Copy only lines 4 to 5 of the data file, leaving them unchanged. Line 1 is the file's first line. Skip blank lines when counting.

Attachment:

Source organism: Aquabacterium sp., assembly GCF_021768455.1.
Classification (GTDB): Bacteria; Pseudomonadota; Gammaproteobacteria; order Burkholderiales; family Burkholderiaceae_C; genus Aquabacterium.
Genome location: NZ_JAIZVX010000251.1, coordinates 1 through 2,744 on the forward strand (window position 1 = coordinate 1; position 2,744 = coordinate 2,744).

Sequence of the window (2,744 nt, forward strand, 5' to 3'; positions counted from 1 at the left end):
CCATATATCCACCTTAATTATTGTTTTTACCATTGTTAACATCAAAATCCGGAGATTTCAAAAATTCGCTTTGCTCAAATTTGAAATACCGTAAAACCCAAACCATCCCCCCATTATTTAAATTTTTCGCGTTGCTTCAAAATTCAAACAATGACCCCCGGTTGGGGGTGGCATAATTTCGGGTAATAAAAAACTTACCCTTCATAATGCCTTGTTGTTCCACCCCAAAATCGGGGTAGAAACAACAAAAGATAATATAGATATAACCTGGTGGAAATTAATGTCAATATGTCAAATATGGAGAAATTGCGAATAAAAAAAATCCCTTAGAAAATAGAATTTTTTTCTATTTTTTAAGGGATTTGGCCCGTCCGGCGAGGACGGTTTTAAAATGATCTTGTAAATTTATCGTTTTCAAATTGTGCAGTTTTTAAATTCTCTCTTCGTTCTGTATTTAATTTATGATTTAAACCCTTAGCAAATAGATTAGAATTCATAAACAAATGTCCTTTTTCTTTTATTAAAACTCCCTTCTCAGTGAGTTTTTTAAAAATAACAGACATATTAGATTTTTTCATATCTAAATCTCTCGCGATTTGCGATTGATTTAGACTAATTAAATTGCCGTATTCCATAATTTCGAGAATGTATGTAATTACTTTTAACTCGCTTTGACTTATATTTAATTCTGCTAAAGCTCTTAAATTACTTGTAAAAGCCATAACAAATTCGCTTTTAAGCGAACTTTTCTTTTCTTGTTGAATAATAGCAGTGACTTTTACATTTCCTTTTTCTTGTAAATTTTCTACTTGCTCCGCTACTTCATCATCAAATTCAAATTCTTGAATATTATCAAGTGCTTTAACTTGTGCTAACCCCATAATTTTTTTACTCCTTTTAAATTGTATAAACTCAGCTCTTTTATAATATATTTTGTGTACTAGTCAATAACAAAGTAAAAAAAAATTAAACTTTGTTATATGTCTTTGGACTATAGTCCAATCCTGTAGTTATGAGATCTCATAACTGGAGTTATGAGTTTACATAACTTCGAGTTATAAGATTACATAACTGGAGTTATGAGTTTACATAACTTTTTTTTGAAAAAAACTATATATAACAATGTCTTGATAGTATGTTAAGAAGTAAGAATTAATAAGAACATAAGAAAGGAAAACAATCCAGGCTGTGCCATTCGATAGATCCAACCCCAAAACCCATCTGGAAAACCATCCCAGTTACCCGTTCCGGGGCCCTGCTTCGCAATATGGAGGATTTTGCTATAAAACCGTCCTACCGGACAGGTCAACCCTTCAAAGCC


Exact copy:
Sequence of the window (2,744 nt, forward strand, 5' to 3'; positions counted from 1 at the left end):
CCATATATCCACCTTAATTATTGTTTTTACCATTGTTAACATCAAAATCCGGAGATTTCAAAAATTCGCTTTGCTCAAATTTGAAATACCGTAAAACCCAAACCATCCCCCCATTATTTAAATTTTTCGCGTTGCTTCAAAATTCAAACAATGACCCCCGGTTGGGGGTGGCATAATTTCGGGTAATAAAAAACTTACCCTTCATAATGCCTTGTTGTTCCACCCCAAAATCGGGGTAGAAACAACAAAAGATAATATAGATATAACCTGGTGGAAATTAATGTCAATATGTCAAATATGGAGAAATTGCGAATAAAAAAAATCCCTTAGAAAATAGAATTTTTTTCTATTTTTTAAGGGATTTGGCCCGTCCGGCGAGGACGGTTTTAAAATGATCTTGTAAATTTATCGTTTTCAAATTGTGCAGTTTTTAAATTCTCTCTTCGTTCTGTATTTAATTTATGATTTAAACCCTTAGCAAATAGATTAGAATTCATAAACAAATGTCCTTTTTCTTTTATTAAAACTCCCTTCTCAGTGAGTTTTTTAAAAATAACAGACATATTAGATTTTTTCATATCTAAATCTCTCGCGATTTGCGATTGATTTAGACTAATTAAATTGCCGTATTCCATAATTTCGAGAATGTATGTAATTACTTTTAACTCGCTTTGACTTATATTTAATTCTGCTAAAGCTCTTAAATTACTTGTAAAAGCCATAACAAATTCGCTTTTAAGCGAACTTTTCTTTTCTTGTTGAATAATAGCAGTGACTTTTACATTTCCTTTTTCTTGTAAATTTTCTACTTGCTCCGCTACTTCATCATCAAATTCAAATTCTTGAATATTATCAAGTGCTTTAACTTGTGCTAACCCCATAATTTTTTTACTCCTTTTAAATTGTATAAACTCAGCTCTTTTATAATATATTTTGTGTACTAGTCAATAACAAAGTAAAAAAAAATTAAACTTTGTTATATGTCTTTGGACTATAGTCCAATCCTGTAGTTATGAGATCTCATAACTGGAGTTATGAGTTTACATAACTTCGAGTTATAAGATTACATAACTGGAGTTATGAGTTTACATAACTTTTTTTTGAAAAAAACTATATATAACAATGTCTTGATAGTATGTTAAGAAGTAAGAATTAATAAGAACATAAGAAAGGAAAACAATCCAGGCTGTGCCATTCGATAGATCCAACCCCAAAACCCATCTGGAAAACCATCCCAGTTACCCGTTCCGGGGCCCTGCTTCGCAATATGGAGGATTTTGCTATAAAACCGTCCTACCGGACAGGTCAACCCTTCAAAGCC